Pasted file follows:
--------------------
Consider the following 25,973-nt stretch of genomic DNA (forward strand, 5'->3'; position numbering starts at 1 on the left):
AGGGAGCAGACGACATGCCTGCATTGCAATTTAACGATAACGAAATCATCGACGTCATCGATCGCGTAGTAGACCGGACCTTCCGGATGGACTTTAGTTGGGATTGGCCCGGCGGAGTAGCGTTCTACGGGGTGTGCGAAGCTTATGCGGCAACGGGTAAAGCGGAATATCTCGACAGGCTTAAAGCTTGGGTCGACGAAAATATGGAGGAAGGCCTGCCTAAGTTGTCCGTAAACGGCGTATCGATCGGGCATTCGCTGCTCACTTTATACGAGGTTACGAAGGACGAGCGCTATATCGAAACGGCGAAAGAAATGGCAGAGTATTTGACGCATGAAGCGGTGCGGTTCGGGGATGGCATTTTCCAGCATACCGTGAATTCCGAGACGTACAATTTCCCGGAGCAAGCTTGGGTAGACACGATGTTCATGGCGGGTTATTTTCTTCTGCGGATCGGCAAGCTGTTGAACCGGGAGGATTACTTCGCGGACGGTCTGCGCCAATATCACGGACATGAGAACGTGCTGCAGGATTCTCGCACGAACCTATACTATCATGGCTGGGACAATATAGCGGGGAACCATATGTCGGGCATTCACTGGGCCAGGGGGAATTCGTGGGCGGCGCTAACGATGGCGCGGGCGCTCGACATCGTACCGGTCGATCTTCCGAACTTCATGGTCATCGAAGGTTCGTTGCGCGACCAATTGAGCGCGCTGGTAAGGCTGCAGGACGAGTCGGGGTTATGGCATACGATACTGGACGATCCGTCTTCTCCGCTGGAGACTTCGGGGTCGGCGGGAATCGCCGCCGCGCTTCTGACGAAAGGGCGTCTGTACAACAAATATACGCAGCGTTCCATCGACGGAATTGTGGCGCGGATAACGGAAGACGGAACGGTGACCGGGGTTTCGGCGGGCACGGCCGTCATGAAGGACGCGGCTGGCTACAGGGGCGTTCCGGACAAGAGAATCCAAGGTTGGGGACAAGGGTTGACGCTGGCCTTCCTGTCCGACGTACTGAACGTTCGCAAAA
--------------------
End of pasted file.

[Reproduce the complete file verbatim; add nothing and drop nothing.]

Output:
Consider the following 25,973-nt stretch of genomic DNA (forward strand, 5'->3'; position numbering starts at 1 on the left):
AGGGAGCAGACGACATGCCTGCATTGCAATTTAACGATAACGAAATCATCGACGTCATCGATCGCGTAGTAGACCGGACCTTCCGGATGGACTTTAGTTGGGATTGGCCCGGCGGAGTAGCGTTCTACGGGGTGTGCGAAGCTTATGCGGCAACGGGTAAAGCGGAATATCTCGACAGGCTTAAAGCTTGGGTCGACGAAAATATGGAGGAAGGCCTGCCTAAGTTGTCCGTAAACGGCGTATCGATCGGGCATTCGCTGCTCACTTTATACGAGGTTACGAAGGACGAGCGCTATATCGAAACGGCGAAAGAAATGGCAGAGTATTTGACGCATGAAGCGGTGCGGTTCGGGGATGGCATTTTCCAGCATACCGTGAATTCCGAGACGTACAATTTCCCGGAGCAAGCTTGGGTAGACACGATGTTCATGGCGGGTTATTTTCTTCTGCGGATCGGCAAGCTGTTGAACCGGGAGGATTACTTCGCGGACGGTCTGCGCCAATATCACGGACATGAGAACGTGCTGCAGGATTCTCGCACGAACCTATACTATCATGGCTGGGACAATATAGCGGGGAACCATATGTCGGGCATTCACTGGGCCAGGGGGAATTCGTGGGCGGCGCTAACGATGGCGCGGGCGCTCGACATCGTACCGGTCGATCTTCCGAACTTCATGGTCATCGAAGGTTCGTTGCGCGACCAATTGAGCGCGCTGGTAAGGCTGCAGGACGAGTCGGGGTTATGGCATACGATACTGGACGATCCGTCTTCTCCGCTGGAGACTTCGGGGTCGGCGGGAATCGCCGCCGCGCTTCTGACGAAAGGGCGTCTGTACAACAAATATACGCAGCGTTCCATCGACGGAATTGTGGCGCGGATAACGGAAGACGGAACGGTGACCGGGGTTTCGGCGGGCACGGCCGTCATGAAGGACGCGGCTGGCTACAGGGGCGTTCCGGACAAGAGAATCCAAGGTTGGGGACAAGGGTTGACGCTGGCCTTCCTGTCCGACGTACTGAACGTTCGCAAAA